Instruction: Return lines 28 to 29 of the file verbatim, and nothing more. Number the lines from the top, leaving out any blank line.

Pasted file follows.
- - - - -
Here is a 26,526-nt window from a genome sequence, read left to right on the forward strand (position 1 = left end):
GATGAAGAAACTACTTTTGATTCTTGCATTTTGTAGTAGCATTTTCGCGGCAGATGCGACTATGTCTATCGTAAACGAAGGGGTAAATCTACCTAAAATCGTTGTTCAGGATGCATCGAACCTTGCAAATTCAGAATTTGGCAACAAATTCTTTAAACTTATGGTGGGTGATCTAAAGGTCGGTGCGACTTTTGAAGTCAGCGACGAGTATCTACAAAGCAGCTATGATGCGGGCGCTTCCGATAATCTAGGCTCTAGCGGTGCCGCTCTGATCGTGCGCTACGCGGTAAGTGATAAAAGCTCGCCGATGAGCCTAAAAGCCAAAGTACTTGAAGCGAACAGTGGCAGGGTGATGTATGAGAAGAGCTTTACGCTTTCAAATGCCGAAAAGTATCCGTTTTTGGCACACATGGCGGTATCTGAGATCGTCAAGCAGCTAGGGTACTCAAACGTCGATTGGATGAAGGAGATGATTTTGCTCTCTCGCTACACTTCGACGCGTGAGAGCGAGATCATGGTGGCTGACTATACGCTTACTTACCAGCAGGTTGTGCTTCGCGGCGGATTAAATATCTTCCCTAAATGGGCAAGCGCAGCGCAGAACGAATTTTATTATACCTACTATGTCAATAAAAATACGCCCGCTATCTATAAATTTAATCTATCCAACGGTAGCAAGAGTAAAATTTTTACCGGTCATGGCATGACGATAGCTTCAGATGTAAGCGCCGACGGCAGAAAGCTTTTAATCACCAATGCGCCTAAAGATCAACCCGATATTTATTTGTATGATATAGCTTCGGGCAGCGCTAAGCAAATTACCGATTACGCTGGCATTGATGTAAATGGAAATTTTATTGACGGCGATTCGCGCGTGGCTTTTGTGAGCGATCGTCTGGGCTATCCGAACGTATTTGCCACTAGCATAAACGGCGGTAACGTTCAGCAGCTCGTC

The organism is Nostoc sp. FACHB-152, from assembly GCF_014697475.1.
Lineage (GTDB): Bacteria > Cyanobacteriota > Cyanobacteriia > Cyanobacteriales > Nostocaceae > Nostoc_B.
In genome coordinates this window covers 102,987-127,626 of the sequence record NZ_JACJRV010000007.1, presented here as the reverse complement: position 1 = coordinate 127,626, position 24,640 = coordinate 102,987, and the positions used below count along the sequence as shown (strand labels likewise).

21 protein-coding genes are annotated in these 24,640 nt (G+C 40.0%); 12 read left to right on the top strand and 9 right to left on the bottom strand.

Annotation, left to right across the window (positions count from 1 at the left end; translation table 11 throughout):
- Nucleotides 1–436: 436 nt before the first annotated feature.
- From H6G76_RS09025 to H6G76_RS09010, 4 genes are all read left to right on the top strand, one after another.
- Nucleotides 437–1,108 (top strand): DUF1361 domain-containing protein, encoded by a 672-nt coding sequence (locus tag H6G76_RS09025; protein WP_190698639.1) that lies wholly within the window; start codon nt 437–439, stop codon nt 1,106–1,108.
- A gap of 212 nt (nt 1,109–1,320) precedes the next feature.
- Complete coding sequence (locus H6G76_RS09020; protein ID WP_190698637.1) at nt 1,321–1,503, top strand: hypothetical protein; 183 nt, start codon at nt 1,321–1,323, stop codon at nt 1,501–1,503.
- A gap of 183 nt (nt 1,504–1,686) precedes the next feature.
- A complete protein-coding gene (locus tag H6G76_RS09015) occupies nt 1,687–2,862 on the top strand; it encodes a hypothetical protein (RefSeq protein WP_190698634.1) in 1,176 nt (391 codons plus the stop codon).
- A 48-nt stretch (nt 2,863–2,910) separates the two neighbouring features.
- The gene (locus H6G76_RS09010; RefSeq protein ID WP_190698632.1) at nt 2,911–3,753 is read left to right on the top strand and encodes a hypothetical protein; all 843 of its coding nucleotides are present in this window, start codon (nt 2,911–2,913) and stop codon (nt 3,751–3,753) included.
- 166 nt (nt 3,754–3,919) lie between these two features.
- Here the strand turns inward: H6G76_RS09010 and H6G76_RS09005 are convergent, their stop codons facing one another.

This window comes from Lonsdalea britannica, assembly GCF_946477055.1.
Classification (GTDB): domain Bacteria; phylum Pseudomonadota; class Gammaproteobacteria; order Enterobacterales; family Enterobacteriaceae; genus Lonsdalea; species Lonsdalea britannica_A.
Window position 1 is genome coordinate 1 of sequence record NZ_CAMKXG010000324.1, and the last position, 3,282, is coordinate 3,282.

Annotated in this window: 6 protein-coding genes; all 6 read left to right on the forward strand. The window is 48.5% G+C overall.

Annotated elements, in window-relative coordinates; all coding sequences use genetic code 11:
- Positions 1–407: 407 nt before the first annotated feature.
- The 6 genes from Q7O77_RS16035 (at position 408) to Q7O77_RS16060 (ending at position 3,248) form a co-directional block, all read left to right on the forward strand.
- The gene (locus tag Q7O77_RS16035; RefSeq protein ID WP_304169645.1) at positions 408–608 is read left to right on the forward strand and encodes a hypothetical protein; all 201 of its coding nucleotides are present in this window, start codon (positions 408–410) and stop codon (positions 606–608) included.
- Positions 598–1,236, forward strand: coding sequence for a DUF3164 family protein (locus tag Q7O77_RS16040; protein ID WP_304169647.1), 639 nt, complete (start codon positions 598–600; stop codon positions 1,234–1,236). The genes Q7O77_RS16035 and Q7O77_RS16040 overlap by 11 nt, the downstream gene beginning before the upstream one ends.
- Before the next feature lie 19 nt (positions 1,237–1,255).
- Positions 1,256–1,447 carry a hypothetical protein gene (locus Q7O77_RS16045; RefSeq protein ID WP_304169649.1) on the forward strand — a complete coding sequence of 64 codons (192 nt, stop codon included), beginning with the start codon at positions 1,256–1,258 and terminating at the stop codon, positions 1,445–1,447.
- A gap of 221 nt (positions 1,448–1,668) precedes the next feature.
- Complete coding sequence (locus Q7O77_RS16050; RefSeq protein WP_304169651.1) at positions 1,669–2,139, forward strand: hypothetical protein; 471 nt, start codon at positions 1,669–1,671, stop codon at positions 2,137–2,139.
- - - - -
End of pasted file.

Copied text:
- Before the next feature lie 19 nt (positions 1,237–1,255).
- Positions 1,256–1,447 carry a hypothetical protein gene (locus Q7O77_RS16045; RefSeq protein ID WP_304169649.1) on the forward strand — a complete coding sequence of 64 codons (192 nt, stop codon included), beginning with the start codon at positions 1,256–1,258 and terminating at the stop codon, positions 1,445–1,447.